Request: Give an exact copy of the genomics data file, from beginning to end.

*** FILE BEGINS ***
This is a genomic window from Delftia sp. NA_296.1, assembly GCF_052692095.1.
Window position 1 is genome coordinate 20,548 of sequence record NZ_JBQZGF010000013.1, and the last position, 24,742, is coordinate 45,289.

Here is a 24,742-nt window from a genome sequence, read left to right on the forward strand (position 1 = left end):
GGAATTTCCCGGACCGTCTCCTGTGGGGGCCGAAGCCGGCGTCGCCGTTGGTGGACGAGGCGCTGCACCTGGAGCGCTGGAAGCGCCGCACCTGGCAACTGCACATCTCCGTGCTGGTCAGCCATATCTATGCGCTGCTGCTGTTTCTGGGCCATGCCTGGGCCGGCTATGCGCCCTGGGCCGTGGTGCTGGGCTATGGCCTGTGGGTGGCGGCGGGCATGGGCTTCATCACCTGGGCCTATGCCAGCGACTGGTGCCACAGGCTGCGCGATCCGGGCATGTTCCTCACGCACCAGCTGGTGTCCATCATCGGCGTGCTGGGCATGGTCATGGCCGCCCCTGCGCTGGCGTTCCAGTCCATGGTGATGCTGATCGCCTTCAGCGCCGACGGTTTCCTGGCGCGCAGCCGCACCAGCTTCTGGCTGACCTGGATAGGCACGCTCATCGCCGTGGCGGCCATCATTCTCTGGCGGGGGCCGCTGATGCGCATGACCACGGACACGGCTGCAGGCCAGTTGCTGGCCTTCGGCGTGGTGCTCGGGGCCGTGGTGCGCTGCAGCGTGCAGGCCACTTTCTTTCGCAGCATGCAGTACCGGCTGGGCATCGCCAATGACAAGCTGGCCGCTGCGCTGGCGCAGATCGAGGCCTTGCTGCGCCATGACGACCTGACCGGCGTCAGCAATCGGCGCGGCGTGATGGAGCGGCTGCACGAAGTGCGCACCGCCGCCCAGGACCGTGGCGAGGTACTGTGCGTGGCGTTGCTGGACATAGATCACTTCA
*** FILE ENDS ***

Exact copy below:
This is a genomic window from Delftia sp. NA_296.1, assembly GCF_052692095.1.
Window position 1 is genome coordinate 20,548 of sequence record NZ_JBQZGF010000013.1, and the last position, 24,742, is coordinate 45,289.

Here is a 24,742-nt window from a genome sequence, read left to right on the forward strand (position 1 = left end):
GGAATTTCCCGGACCGTCTCCTGTGGGGGCCGAAGCCGGCGTCGCCGTTGGTGGACGAGGCGCTGCACCTGGAGCGCTGGAAGCGCCGCACCTGGCAACTGCACATCTCCGTGCTGGTCAGCCATATCTATGCGCTGCTGCTGTTTCTGGGCCATGCCTGGGCCGGCTATGCGCCCTGGGCCGTGGTGCTGGGCTATGGCCTGTGGGTGGCGGCGGGCATGGGCTTCATCACCTGGGCCTATGCCAGCGACTGGTGCCACAGGCTGCGCGATCCGGGCATGTTCCTCACGCACCAGCTGGTGTCCATCATCGGCGTGCTGGGCATGGTCATGGCCGCCCCTGCGCTGGCGTTCCAGTCCATGGTGATGCTGATCGCCTTCAGCGCCGACGGTTTCCTGGCGCGCAGCCGCACCAGCTTCTGGCTGACCTGGATAGGCACGCTCATCGCCGTGGCGGCCATCATTCTCTGGCGGGGGCCGCTGATGCGCATGACCACGGACACGGCTGCAGGCCAGTTGCTGGCCTTCGGCGTGGTGCTCGGGGCCGTGGTGCGCTGCAGCGTGCAGGCCACTTTCTTTCGCAGCATGCAGTACCGGCTGGGCATCGCCAATGACAAGCTGGCCGCTGCGCTGGCGCAGATCGAGGCCTTGCTGCGCCATGACGACCTGACCGGCGTCAGCAATCGGCGCGGCGTGATGGAGCGGCTGCACGAAGTGCGCACCGCCGCCCAGGACCGTGGCGAGGTACTGTGCGTGGCGTTGCTGGACATAGATCACTTCA